|Subject: AN: US-Indo
Military Cooperation Difficult
March 17, 2000 US-INDONESIA MILITARY CO-OPERATION DIFFICULT: US OFFICIAL NEW YORK, March 17
The US supports Indonesian President Abdurrahman Wahid in his effort to uphold civilian control over the military and to reform the National Defence Forces (TNI), Assistant Secretary of State for East Asia and Pacific Affairs Rust M Deming said in a statement issued here yesterday.
But US-Indonesia relations in the military field were "still in a difficult situation," he added.
Any restoration of US-Indonesia relations in the defence field must reflect a concrete change in Indonesia and a positive tendency in the reform of the TNI, Deming said.
Before Deming's statement, 35 US non-governmental organisations had sent a letter to Secretary of State Madeleine Albright urging Washington not to restore its relations with and not to resume its military aid to Indonesia until there were concrete results from the TNI's internal reforms, including the dissolution of the army's elite unit Kopassus and the Strategic Military Intelligence Agency (BAIS).
In his testimony before the US Congress Committee on International Relations, Deming said military relations between the US and Indonesia were still in a difficult situation.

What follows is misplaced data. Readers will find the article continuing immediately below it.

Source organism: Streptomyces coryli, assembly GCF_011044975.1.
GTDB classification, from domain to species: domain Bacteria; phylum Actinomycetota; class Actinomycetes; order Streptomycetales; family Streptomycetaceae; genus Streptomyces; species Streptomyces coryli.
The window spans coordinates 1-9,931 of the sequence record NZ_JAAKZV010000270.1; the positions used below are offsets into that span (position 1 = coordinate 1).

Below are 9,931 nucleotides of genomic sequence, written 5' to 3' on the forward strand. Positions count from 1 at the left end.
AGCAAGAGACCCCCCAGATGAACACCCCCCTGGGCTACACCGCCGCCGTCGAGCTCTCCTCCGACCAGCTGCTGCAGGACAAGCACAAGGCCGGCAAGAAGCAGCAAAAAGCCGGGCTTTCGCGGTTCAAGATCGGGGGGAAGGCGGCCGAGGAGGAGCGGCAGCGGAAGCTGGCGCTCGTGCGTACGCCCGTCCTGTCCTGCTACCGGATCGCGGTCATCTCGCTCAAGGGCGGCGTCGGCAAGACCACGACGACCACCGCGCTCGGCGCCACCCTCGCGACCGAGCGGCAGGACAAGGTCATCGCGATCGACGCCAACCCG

Military-to-military relations during the past few years had been limited because of US concerns about human rights violations in East Timor, Aceh, Irian Jaya and other places, he said.
Military relations between the two countries had also been hampered because of US concerns about how Indonesia was dealing with parties believed responsible for the violence committed by the military under former president Soeharto's regime.
Among the restrictions imposed on Indonesia was a ban on Indonesian military officials to take part in a routine programme for joint US-Indonesia military exercises.
In the programme called IMET Indonesian military officers were trained in maintaining a military judicial system, military code of conduct, civilian control over the military and human rights protection.
Purchase by and transfer to Indonesia of US-made arms were also limited.
Joint military exercises with Indonesia (JCET) were frozen since 1998 following other violations by TNI. None of these programmes had so far been restored, he said.
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